217 replies and 59 images omitted. Click here to view.
File: MOC3010.jpg (13 KB, 482x198)
13 KB
> USB has surge protection right?

if you mean short-circuit protection, yes unless it's a very cheap computer.

> I just want a way to switch mains power on and off with a Raspberry Pi.

relays are ok except they usually require a fair bit of current. a better, quieter alternative is an opto-isolator driving a Triac.
FPGAs aren't exactly common in consumer stuff to begin with.
What's the point of this exercise?
The whole 12V?

Saw some defcon talk on youtube were a guy flashed one with bitcoin mining software through JTAG
File: ss_relay_eaiuhfaiufhaua.jpg (121 KB, 1214x676)
121 KB
121 KB JPG
>I keep seeing people mention the powerswitch tail, but I've also read that it's rather noisy. I looked into mechanical and solid state relays, but I don't know which one I'd need control mains, or how I'd go about hooking it up.
1. either mechanical or solid-state relays can control stuff run off of mains electricity
2. you just buy a relay that has an output rating for the voltage and current you want. There is two contacts you place in series in the AC line you want to control, and two or three logic contacts.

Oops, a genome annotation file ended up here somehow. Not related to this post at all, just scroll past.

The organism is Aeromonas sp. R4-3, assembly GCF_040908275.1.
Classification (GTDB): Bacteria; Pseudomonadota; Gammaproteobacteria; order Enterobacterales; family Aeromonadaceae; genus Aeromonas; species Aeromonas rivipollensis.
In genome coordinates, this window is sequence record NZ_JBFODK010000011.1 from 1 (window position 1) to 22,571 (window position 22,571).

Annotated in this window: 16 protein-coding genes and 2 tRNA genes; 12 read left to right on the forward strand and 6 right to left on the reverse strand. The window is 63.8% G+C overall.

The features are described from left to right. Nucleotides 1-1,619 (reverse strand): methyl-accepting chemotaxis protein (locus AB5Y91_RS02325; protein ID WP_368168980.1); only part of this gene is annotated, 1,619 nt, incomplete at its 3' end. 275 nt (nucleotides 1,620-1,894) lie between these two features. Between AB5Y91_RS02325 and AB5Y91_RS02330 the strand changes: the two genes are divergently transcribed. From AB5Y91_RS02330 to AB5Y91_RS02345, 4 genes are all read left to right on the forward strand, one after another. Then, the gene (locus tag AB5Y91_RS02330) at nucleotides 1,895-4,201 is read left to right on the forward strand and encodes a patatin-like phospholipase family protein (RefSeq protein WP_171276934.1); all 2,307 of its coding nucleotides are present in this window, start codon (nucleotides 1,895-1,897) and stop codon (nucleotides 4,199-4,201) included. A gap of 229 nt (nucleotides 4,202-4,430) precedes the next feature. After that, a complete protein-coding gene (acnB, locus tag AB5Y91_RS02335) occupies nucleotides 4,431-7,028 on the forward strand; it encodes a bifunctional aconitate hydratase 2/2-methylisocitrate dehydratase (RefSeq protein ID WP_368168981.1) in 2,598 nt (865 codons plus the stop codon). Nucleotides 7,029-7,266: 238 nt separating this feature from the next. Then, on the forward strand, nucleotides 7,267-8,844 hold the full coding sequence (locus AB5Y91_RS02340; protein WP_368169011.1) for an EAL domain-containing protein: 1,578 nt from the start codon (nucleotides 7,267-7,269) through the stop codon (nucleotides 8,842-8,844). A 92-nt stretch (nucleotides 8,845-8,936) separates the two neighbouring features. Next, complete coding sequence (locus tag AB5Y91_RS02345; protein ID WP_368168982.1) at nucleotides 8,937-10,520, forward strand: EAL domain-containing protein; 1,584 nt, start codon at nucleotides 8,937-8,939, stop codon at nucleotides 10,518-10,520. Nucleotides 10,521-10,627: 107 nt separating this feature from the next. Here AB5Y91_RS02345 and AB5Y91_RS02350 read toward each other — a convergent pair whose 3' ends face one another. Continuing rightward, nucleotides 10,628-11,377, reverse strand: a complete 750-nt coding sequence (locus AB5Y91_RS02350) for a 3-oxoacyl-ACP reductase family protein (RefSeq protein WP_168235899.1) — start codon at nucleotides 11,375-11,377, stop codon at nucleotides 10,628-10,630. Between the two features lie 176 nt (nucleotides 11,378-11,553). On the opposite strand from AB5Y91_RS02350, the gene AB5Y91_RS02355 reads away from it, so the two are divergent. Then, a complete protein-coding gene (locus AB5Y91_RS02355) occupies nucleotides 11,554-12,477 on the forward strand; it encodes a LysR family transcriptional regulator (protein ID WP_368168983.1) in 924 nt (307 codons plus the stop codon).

3. mechanical relays click when they turn on or off
4. solid-state relays make no noise at all when switching
5. sparkfun sells a few solid state relays; one is product # 10636 ,,,a much bigger one is product # 13015

warnings to research yourself:
6. "DC" things like light bulbs and heating elements can be connected directly, but relays need circuit protection when used with inductive loads (like motors).
7. relays (either mechanical or solid-state) cannot be used with PWM to produce a dimmer or motor-throttle effect. If you attempt to make a relay switch (either on or off) for a very short period of time, it may stay on too long or fail to respond totally.

Pic related is the usual cheap China-generic solid-state relay breakout.
It has a LED that light up when on (which can be helpful) but the current capacity is kinda low--for some reason they only like to use 2A relays.
They may also have some circuit protection present but it's risky to rely on that (add your own).

File: collapsecover1f.jpg (149 KB, 1066x1286)
149 KB
149 KB JPG
does anyone else DIY in anticipation of the end of the "easy life" based on cheap oil and overuse of nonrenewables?

No sane and intelligent person is eager for a permanent drop in their quality of life.
It's part of why I do it. Also because diy is fun as fuck.

File: weller2.jpg (85 KB, 450x291)
85 KB
So, I'm one of those who got drawn into electronics via drones, and I've found that there's a lot about soldering and the various connectors to learn about.

I do believe that this is a deep enough and different enough topic from general electronics to warrant it's own thread.

Anyway, here's one of the better writeups I've found on the topic if you're learning.


Now, I also have a question -- I know Weller is the go to brand for serious soldering irons: is there a decent knock-off that gives you the control/tip options/and the like you get out of a Weller?